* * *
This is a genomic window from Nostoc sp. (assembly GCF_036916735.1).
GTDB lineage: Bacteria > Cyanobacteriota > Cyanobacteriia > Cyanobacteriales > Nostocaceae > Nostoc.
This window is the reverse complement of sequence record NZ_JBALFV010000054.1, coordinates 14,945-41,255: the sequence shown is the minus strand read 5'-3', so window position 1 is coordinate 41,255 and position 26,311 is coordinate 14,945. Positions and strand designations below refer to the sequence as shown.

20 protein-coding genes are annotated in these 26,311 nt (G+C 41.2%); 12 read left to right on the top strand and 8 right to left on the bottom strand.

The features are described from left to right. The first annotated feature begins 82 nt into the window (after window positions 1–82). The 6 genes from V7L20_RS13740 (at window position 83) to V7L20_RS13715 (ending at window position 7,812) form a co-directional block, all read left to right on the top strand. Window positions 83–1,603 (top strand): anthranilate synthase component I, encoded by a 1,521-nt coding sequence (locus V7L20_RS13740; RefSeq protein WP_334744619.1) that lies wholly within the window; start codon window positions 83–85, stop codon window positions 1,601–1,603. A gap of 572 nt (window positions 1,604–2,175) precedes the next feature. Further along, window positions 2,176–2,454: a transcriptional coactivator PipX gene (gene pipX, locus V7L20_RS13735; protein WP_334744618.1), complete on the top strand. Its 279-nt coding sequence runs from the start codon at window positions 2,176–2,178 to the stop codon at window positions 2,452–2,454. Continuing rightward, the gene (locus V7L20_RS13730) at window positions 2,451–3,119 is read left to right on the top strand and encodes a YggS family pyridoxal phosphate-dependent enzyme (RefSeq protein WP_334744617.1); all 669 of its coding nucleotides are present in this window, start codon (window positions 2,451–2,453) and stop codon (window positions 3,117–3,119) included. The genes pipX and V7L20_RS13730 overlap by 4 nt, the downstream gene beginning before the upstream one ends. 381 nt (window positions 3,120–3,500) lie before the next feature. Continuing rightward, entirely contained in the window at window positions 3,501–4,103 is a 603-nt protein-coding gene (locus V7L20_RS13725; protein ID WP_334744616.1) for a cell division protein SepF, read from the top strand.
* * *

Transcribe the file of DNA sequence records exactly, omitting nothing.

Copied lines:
This is a genomic window from Nostoc sp. (assembly GCF_036916735.1).
GTDB lineage: Bacteria > Cyanobacteriota > Cyanobacteriia > Cyanobacteriales > Nostocaceae > Nostoc.
This window is the reverse complement of sequence record NZ_JBALFV010000054.1, coordinates 14,945-41,255: the sequence shown is the minus strand read 5'-3', so window position 1 is coordinate 41,255 and position 26,311 is coordinate 14,945. Positions and strand designations below refer to the sequence as shown.

20 protein-coding genes are annotated in these 26,311 nt (G+C 41.2%); 12 read left to right on the top strand and 8 right to left on the bottom strand.

The features are described from left to right. The first annotated feature begins 82 nt into the window (after window positions 1–82). The 6 genes from V7L20_RS13740 (at window position 83) to V7L20_RS13715 (ending at window position 7,812) form a co-directional block, all read left to right on the top strand. Window positions 83–1,603 (top strand): anthranilate synthase component I, encoded by a 1,521-nt coding sequence (locus V7L20_RS13740; RefSeq protein WP_334744619.1) that lies wholly within the window; start codon window positions 83–85, stop codon window positions 1,601–1,603. A gap of 572 nt (window positions 1,604–2,175) precedes the next feature. Further along, window positions 2,176–2,454: a transcriptional coactivator PipX gene (gene pipX, locus V7L20_RS13735; protein WP_334744618.1), complete on the top strand. Its 279-nt coding sequence runs from the start codon at window positions 2,176–2,178 to the stop codon at window positions 2,452–2,454. Continuing rightward, the gene (locus V7L20_RS13730) at window positions 2,451–3,119 is read left to right on the top strand and encodes a YggS family pyridoxal phosphate-dependent enzyme (RefSeq protein WP_334744617.1); all 669 of its coding nucleotides are present in this window, start codon (window positions 2,451–2,453) and stop codon (window positions 3,117–3,119) included. The genes pipX and V7L20_RS13730 overlap by 4 nt, the downstream gene beginning before the upstream one ends. 381 nt (window positions 3,120–3,500) lie before the next feature. Continuing rightward, entirely contained in the window at window positions 3,501–4,103 is a 603-nt protein-coding gene (locus V7L20_RS13725; protein ID WP_334744616.1) for a cell division protein SepF, read from the top strand.